Director Tarique Hameed on why Dastaan Narration Form is the best way to narrate the story of Topi Ki Dastaan
To celebrate their tenth anniversary, Delhi-based Wings Cultural Society will stage Topi Ki Dastaan, a play based on the popular Hindi novel Topi Shukla, in Hyderabad. The play written in the early 60s by Rahi Masoom Raza, has been adapted in a unique “Dastaan Narration Form.”
Twelve years of experience in theatre, Tarique Hameed takes an unconventional approach towards Topi Shukla.
“’Dastaan Narration Form’ or ‘narrative form,’ draws inspiration from the Dastaangoi style, that originated in pre-Islamic Arabia in the 13th Century and was extremely popular among the elite and commoners of Delhi and Lucknow. As an actor and director, I wanted to stage the play in the Dastaangoi style, however, when I started reading the play, I realized the format won’t work as there are too many characters involved. But I still needed to find a new way to stage the play and maintain the narrative form,” says Tarique.
His passion for performing arts gave him the best exposure in theatre. As an actor, he attributes his knowledge of theatre to “institutions” such as Salima Raza, Amal Allana, Banwari Taneja, Danish Iqbal, H S Shivaprakash, Samkutty Pattomkary, Soumyabrata Choudhury, KS Rajendran, Dev Raj Ankur, Mushtak Kak, Suman Kumar, Ajay Kumar, and Anoop Trivedi.
After much planning and work, Tarique created a form called “Dastaan narration form,” for the lack of a better name on the format he chose to stage.
“It is an adaptation of the Dastaangoi style and the tweak being there are more people reading unlike the Dastaangoi art form of storytelling where only one or two people perform,” he said,
As he racked his brain to find an apt way to stage Topi Ki Dastaan, Tarique says, he remembered the rehal (foldable book rest used for placing holy books during recitation).
“Incidentally, I would always purchase beautiful rehals whenever I passed by Nizamuddin. Since I had a decent collection I decided to try a reading session with a group of six actors, who switched characters in the book through voice modulation. It worked out beautifully and ever since we have taken this play to most cities in India. This, however, will be our first performance in Hyderabad,” says Tarique.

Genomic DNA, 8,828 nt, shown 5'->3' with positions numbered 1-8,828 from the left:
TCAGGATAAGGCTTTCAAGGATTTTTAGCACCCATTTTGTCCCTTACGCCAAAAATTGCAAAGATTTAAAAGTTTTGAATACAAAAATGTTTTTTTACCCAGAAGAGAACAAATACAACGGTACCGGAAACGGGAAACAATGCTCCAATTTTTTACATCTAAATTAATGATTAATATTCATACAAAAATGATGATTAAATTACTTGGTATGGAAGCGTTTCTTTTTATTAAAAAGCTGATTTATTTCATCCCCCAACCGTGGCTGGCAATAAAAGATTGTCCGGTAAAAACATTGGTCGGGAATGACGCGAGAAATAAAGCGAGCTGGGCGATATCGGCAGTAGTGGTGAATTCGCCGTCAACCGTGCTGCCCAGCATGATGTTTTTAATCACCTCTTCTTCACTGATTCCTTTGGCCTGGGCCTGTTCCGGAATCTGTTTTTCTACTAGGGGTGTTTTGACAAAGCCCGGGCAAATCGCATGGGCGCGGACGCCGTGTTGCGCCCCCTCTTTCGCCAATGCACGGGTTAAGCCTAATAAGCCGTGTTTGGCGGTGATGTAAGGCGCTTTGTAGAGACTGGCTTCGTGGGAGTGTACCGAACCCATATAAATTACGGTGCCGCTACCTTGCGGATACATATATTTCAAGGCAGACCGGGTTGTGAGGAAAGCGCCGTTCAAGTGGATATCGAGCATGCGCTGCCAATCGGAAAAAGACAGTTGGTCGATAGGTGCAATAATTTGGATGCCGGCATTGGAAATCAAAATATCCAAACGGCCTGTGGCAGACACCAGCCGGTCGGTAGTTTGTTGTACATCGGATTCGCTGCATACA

Apart from theatre techniques and a nuanced understanding of various aspects of theatre and performance, Tarique is adept at set design, lighting, and direction.
Tarique assures us that if the audience closes their eyes and listen, they can vividly visualize the play unfold.
Through the story reading technique, the group recreates the turbulence between “Topi” and “Iffan,” the main characters, also childhood friends who have grown up in an independent cultural environment before the great divide that created the two nations.
“The entire scenario is created through dialogues in the truest format. This ‘Dastaan’ is an attempt to reinvent those feelings of fear and horror between the two main communities which were affected,” said Tarique.
The play, he said, revolves around Topi who is an embodiment of chaos in the post independent era. Dastaan highlights the circumstances of two nations existing within one nation. Topi, a Hindu by faith, questions the formation of Pakistan and mirrors the image of the mindset of his times, which also reflects the present day scenario.
Is the play relevant in present times?
“We are a secular nation and it is important to remind each one of us about peaceful co-existence. So yes, the play is relevant to the modern day society irrespective of age and the communities that we belong to.”
The play will be staged on May 12 at Apollo Foundation Theatre.
Tarique also conducts workshops for theatre enthusiasts and encourages them to be actively involved, as he believes the youth needs to invest more time in theatre because it enhances one’s understanding of self and society at large.
This article appeared in The Hindu on May 3, 2019, and has been reposted with permission.
This post was written by the author in their personal capacity.The opinions expressed in this article are the author’s own and do not reflect the view of The Theatre Times, their staff or collaborators.